Creating Happiness: Feeling Grateful

Feeling gratitude

Expressing gratitude to someone is a gift that rewards both the giver and the receiver. Whenever you feel gratitude for someone or something, expressing it – through a simple thank you or kind gesture – will open your heart to a bit of happiness.

A decade of gratitude studies show that people who give thanks increase positive emotions, reduce risk of  depression and improve their relationships, just to name a few benefits. Even in the midst of down times, you can always find something to be grateful about, can’t you?  Something good in your life. In fact, research says that practicing gratitude will help you through the bad times.

Of course, it may be hard when things feel so bleak or dreary or dark. Or maybe you are grateful for something that at first was a cause of sadness and despair, but over time has become the catalyst for something so much better. A break-up of an unhappy union leads to a healthier relationship with someone else. A job loss leads to more fulfilling one.



In the midst of my own divorce, I’ve been finding so many things to be grateful for. My two beautiful children. A supportive and respectful ex-husband and co-parent. A roof over my head. Friends who have supported me. Rediscovering the strength and grace of my own body through yoga and exercise and good eating. And yes, I am so grateful for this creative business that has enabled me to grow in so many ways over the years.

Need help in expressing gratitude? Read this article about six habits of highly grateful people from the Greater Good Science Center.

p.s. If you liked this post, check out my other blog posts in my series: “Creating Happiness.”

Creating Happiness: My Top 5 Resources to Spark Joy



1. Dr. Christine Carter / Happiness Expert and author of Raising Happiness

Raising Happiness was one of the first happiness/self-help books that really resonated with me. Probably because when I found it, I was a new mom raising my own family and knew how important happiness is to a child and how important your parents’ outlook on life can affect their children. It’s a parenting handbook based on real science.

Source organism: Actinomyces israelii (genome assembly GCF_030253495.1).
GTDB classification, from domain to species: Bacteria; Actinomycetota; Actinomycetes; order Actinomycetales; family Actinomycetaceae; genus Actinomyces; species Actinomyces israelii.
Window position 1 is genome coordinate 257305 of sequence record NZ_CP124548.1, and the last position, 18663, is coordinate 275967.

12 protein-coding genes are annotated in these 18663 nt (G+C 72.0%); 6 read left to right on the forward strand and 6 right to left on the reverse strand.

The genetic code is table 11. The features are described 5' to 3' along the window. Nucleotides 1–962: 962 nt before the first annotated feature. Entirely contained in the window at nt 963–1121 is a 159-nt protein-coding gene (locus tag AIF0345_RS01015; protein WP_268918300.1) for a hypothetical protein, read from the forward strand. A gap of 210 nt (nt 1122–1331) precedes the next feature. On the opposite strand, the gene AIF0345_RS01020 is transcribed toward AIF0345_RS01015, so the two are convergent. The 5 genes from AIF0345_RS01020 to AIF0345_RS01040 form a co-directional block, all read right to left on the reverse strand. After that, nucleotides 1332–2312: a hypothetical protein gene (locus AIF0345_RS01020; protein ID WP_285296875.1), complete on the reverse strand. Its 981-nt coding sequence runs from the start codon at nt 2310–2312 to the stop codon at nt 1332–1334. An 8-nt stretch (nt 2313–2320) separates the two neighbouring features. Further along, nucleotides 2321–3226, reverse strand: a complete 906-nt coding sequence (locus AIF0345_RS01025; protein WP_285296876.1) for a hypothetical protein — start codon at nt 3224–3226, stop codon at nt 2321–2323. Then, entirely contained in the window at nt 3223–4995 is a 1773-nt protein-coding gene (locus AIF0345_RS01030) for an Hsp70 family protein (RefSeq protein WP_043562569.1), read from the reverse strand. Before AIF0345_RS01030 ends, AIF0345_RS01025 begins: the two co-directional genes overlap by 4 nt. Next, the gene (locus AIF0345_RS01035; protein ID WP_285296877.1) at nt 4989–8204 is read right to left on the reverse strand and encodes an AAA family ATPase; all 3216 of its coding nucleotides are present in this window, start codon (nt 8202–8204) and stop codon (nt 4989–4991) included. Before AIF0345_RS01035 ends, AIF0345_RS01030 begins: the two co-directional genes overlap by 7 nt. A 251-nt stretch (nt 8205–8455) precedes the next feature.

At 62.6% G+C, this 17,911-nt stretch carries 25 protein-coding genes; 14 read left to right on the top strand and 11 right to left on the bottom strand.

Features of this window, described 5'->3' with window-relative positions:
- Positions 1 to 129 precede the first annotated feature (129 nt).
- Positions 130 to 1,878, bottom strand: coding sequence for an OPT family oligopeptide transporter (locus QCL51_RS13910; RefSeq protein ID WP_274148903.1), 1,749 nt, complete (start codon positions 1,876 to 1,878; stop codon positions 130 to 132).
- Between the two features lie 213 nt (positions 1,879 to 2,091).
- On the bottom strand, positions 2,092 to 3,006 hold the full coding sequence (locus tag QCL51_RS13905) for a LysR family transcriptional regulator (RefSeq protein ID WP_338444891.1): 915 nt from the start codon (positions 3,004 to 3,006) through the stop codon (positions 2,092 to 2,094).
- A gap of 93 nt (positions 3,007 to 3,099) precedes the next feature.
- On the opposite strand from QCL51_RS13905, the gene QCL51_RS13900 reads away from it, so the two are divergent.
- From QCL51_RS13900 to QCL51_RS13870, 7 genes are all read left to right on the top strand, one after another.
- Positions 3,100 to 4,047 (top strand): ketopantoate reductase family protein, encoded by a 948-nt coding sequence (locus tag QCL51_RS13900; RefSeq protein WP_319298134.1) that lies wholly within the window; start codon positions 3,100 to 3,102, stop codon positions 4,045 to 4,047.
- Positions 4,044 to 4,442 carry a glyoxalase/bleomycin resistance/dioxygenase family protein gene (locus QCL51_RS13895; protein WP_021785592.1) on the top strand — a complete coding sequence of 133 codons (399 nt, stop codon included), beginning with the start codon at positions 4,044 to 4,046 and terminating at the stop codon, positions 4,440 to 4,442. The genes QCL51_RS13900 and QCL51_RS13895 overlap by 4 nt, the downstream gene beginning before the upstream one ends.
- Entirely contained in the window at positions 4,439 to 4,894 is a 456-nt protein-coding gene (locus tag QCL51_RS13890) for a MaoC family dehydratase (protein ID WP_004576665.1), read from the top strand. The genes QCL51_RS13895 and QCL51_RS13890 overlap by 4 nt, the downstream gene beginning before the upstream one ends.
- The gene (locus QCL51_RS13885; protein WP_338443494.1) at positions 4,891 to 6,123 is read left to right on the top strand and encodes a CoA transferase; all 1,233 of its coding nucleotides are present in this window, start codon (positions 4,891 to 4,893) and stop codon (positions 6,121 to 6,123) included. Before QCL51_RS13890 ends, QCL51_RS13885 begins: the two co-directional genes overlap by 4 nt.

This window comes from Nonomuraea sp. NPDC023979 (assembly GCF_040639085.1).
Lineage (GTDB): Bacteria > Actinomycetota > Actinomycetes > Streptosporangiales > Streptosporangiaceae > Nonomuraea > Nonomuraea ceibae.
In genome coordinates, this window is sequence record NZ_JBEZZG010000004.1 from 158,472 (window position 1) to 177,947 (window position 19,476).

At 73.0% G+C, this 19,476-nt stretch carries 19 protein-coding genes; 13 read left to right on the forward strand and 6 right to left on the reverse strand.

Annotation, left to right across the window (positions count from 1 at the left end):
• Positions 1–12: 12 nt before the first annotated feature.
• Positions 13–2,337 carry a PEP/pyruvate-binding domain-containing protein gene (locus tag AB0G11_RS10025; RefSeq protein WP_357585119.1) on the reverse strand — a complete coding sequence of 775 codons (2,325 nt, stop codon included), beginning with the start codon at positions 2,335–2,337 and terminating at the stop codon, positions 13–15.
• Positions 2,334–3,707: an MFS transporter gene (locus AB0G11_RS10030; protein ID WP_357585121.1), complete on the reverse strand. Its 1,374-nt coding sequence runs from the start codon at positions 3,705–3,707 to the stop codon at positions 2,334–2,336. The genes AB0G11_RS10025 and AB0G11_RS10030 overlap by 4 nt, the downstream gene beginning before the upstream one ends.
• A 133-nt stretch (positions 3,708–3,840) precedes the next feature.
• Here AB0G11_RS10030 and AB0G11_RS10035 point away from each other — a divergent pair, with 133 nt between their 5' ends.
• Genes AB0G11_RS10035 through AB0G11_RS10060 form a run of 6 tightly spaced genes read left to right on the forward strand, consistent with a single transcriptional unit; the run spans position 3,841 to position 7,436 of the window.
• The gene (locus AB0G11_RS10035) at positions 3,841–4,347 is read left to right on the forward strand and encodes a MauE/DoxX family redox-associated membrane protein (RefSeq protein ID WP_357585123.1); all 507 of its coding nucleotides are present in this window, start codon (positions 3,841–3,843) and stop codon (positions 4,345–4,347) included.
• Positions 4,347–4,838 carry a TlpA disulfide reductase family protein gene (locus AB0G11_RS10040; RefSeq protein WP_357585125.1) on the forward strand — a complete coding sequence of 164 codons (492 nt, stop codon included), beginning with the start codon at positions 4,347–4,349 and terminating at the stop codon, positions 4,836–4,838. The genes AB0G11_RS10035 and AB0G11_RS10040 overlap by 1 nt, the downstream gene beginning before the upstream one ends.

2. Zen Habits / Leo Babauta

If you want easily digestible nuggets of happiness tips, read Zen Habits. His blog is uncluttered – free of ads or distracting images. Just large text on a white background. This blog definitely lives up to its name. I was also fortunate to receive his book, Zen Habits (seen in photo) as part of Leo’s recent Kickstarter project.

3. Tiny Buddha

I discovered Tiny Buddha when I was searching for quotable sayings on happiness. Many of my quote graphics are culled from Tiny Buddha’s huge collection of inspiring quotes. I also just love the image of having a pocket-sized Buddha on hand to ask advice when life gets hairy.

4. Quiet Revolution / Quiet by Susan Cain

The bible for introverts, Quiet made it clear that being soft-spoken and introspective is a superpower. The world needs and should cherish introverts! I also LOVED her TED talk.

5. Life is What You Make It / Peter Buffett

A random library find, this book by the son of billionaire Warren Buffett, found me at just the right time in my life. As I contemplate re-entering the work force and deal with a divorce, this book reminds me how important it is to forge your own path by following your passions. Don’t settle for the easy path. Discover your own joys and strengths by trying new things. Failure is welcome because it whittles your choices and helps you find the right path.